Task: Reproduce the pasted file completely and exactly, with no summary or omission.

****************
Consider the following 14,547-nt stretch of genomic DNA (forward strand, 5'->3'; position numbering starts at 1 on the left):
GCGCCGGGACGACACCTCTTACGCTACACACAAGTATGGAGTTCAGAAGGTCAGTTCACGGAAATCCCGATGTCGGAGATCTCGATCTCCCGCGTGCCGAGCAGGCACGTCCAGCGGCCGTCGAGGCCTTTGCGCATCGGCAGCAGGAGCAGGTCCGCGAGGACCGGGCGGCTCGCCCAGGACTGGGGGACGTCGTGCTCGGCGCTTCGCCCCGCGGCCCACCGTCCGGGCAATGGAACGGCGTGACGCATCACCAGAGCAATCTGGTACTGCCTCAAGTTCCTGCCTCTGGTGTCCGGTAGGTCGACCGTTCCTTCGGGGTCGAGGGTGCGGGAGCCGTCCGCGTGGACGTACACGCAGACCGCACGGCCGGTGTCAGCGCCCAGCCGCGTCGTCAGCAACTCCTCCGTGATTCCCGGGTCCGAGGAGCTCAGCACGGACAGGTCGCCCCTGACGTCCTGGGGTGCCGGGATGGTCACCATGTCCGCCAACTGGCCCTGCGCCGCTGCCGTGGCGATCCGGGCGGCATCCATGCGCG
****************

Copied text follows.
Consider the following 14,547-nt stretch of genomic DNA (forward strand, 5'->3'; position numbering starts at 1 on the left):
GCGCCGGGACGACACCTCTTACGCTACACACAAGTATGGAGTTCAGAAGGTCAGTTCACGGAAATCCCGATGTCGGAGATCTCGATCTCCCGCGTGCCGAGCAGGCACGTCCAGCGGCCGTCGAGGCCTTTGCGCATCGGCAGCAGGAGCAGGTCCGCGAGGACCGGGCGGCTCGCCCAGGACTGGGGGACGTCGTGCTCGGCGCTTCGCCCCGCGGCCCACCGTCCGGGCAATGGAACGGCGTGACGCATCACCAGAGCAATCTGGTACTGCCTCAAGTTCCTGCCTCTGGTGTCCGGTAGGTCGACCGTTCCTTCGGGGTCGAGGGTGCGGGAGCCGTCCGCGTGGACGTACACGCAGACCGCACGGCCGGTGTCAGCGCCCAGCCGCGTCGTCAGCAACTCCTCCGTGATTCCCGGGTCCGAGGAGCTCAGCACGGACAGGTCGCCCCTGACGTCCTGGGGTGCCGGGATGGTCACCATGTCCGCCAACTGGCCCTGCGCCGCTGCCGTGGCGATCCGGGCGGCATCCATGCGCG